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Billings son sees local bike show as tribute for his father



Billings, Montana – Logan Shull didn’t have the chance to spend Father’s Day with his father, unlike many other people.

The 22-year-old spent the weekend, though, remembering his late father by entering his favorite bike in a yearly competition.

“He won last year, but I just thought it’d be cool to enter again for him this year,” Shull said on Sunday. “It was a good way to honor his legacy.”

Darren Shull, Shull’s father, was killed in July of last year while attempting to assist another man who had crashed his motorcycle just outside of Roberts. A Carbon County Sheriff’s Deputy unfortunately struck both guys, killing them instantly.

“Just shock,” Shull said when recounting his initial emotions, “We couldn’t really believe it, you know? It was my dad that pulled over to help somebody and for him to die a hero is just shocking.”

Shull acknowledged that the past year has been challenging for him and his family as they have all struggled to adjust to life without their father.

“He was a family man who always took care of my brother and I and our sisters,” Shull said. “It’s been tough every day.”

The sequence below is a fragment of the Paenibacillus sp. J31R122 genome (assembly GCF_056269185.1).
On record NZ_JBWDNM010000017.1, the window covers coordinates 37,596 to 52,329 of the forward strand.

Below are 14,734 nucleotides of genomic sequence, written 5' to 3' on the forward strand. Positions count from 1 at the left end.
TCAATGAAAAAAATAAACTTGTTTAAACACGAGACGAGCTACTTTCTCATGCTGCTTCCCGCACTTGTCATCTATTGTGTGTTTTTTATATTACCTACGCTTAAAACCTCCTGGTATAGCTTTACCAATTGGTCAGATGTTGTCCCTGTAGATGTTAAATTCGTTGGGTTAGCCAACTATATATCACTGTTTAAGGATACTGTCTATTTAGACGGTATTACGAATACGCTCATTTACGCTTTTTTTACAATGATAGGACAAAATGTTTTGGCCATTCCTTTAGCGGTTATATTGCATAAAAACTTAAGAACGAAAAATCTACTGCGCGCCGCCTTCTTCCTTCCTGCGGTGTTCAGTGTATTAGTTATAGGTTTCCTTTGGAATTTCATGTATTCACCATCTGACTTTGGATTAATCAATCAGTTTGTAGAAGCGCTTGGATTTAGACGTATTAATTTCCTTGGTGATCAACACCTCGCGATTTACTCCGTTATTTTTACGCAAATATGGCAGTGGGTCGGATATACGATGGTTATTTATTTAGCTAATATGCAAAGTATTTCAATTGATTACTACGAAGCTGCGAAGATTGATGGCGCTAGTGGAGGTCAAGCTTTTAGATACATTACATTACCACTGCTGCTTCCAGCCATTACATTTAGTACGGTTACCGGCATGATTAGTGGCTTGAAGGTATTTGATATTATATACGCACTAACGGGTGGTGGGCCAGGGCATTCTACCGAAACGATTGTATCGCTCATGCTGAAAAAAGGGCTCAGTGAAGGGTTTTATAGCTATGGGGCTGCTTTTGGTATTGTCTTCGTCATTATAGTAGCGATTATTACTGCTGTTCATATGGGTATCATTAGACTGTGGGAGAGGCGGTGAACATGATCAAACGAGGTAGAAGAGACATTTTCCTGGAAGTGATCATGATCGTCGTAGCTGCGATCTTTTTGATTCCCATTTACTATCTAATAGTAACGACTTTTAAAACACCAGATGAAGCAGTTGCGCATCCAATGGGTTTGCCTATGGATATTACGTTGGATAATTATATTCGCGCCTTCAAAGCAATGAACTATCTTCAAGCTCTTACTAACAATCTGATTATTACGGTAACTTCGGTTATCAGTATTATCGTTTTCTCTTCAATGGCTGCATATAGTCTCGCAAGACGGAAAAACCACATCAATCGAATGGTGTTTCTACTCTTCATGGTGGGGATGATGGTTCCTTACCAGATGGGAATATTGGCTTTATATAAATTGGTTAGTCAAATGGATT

The Shulls have gotten scant information regarding the incident for most of the past year. Shull claimed that the family had finally received some answers during a coroner’s inquest that was held in Red Lodge a few weeks ago.

“For awhile, we didn’t really know all of the details,” Shull said. “It’s nice to have some of the details, but it’s just still pretty unbelievable and hard to wrap your head around.”

In the end, the inquest concluded that the deputy should not be prosecuted. Shull claimed that the choice is difficult to accept.

“It’s sad that no justice will be served, because I just keep thinking if it was me going over a hundred miles an hour and I took somebody’s life, I would be in jail,” Shull said.

Moving past this tragedy has been challenging for Lacy Shull, Logan’s stepmother, as a mother for all of her kids.

“I just worry most about my kids’ mental health and that they are moving on and remaining grounded,” Shull said. “It’s been a really challenging year.”

Logan, though, took progressing to a new level over the weekend. Not only did he put his dad’s favorite bike into the competition, but he also came away with two trophies.

“I’m extremely proud of Logan for doing this,” Lacy said. “I know it’s hard everyday that he gets up and everyday that he sees his dad’s cars or bikes.”

The experience was made much more memorable, according to Lacy, by the fact that Darren won prizes at the same bike exhibition a year prior.

“It’s been really hard for Logan,” Lacy said. “He was really close to Darren. They were more like best friends than like father and son. It’s hard, but it’s also nice at the same time that he was able to do this for Darren.”

And Logan claimed that honoring his father’s legacy through doing what he and his father shared a passion for was the greatest way he could think of to try to move on.

“Every day is hard, but this one being father’s day is especially,” Shull said. “Riding his bikes is kind of my way of connecting with my dad because before, we’d ride side by side everywhere we’d go. I just can’t help but think of dad watching down, smiling on me, and being happy and proud.”


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